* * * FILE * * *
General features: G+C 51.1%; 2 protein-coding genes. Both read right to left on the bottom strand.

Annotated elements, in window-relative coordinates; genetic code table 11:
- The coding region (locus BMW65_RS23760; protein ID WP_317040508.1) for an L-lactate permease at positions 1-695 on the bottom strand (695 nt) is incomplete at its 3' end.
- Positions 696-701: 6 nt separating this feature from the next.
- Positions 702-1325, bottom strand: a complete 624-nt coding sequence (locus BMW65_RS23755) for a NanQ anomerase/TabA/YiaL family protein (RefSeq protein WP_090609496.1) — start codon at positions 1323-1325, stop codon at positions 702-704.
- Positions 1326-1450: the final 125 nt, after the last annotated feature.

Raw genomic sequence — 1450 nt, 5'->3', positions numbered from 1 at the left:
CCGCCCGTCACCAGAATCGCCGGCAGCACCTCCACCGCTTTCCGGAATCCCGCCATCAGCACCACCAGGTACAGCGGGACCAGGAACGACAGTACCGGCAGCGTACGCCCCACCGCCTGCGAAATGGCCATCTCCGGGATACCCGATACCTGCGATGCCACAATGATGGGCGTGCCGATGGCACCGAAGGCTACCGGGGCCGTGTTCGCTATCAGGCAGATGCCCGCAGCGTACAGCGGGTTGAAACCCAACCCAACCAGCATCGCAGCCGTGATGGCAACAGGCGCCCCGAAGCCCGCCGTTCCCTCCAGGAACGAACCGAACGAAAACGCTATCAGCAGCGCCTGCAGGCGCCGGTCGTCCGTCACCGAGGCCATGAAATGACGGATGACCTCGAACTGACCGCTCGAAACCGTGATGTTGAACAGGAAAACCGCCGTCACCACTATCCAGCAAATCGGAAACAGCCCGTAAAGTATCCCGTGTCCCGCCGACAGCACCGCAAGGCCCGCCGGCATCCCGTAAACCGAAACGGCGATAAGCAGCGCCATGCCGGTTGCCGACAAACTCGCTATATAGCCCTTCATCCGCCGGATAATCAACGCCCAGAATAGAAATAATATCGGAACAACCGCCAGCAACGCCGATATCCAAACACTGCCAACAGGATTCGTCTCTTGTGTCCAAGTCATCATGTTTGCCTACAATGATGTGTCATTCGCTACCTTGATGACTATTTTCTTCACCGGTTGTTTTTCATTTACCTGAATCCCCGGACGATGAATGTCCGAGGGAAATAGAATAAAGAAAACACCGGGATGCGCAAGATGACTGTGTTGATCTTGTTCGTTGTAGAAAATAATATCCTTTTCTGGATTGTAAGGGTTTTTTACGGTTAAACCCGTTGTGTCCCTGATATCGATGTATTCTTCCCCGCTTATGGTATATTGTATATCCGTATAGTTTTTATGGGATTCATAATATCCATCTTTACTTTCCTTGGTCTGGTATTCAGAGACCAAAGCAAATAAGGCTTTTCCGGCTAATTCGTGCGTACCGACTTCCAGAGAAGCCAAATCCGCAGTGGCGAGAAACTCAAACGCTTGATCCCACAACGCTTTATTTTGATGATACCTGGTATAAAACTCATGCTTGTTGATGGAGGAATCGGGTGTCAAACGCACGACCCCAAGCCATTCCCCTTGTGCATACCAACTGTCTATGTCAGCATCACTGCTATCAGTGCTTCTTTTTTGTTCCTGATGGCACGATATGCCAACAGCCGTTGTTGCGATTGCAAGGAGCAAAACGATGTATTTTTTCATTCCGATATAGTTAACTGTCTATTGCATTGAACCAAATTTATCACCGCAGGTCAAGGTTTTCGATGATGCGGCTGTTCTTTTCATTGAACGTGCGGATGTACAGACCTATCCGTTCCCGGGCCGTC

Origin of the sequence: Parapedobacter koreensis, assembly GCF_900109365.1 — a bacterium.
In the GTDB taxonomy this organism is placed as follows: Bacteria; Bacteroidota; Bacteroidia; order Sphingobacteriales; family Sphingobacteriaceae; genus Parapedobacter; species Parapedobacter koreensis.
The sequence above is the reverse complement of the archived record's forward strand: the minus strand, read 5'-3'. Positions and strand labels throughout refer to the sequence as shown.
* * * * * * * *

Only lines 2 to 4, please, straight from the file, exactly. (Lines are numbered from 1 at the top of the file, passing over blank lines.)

Annotated elements, in window-relative coordinates; genetic code table 11:
- The coding region (locus BMW65_RS23760; protein ID WP_317040508.1) for an L-lactate permease at positions 1-695 on the bottom strand (695 nt) is incomplete at its 3' end.
- Positions 696-701: 6 nt separating this feature from the next.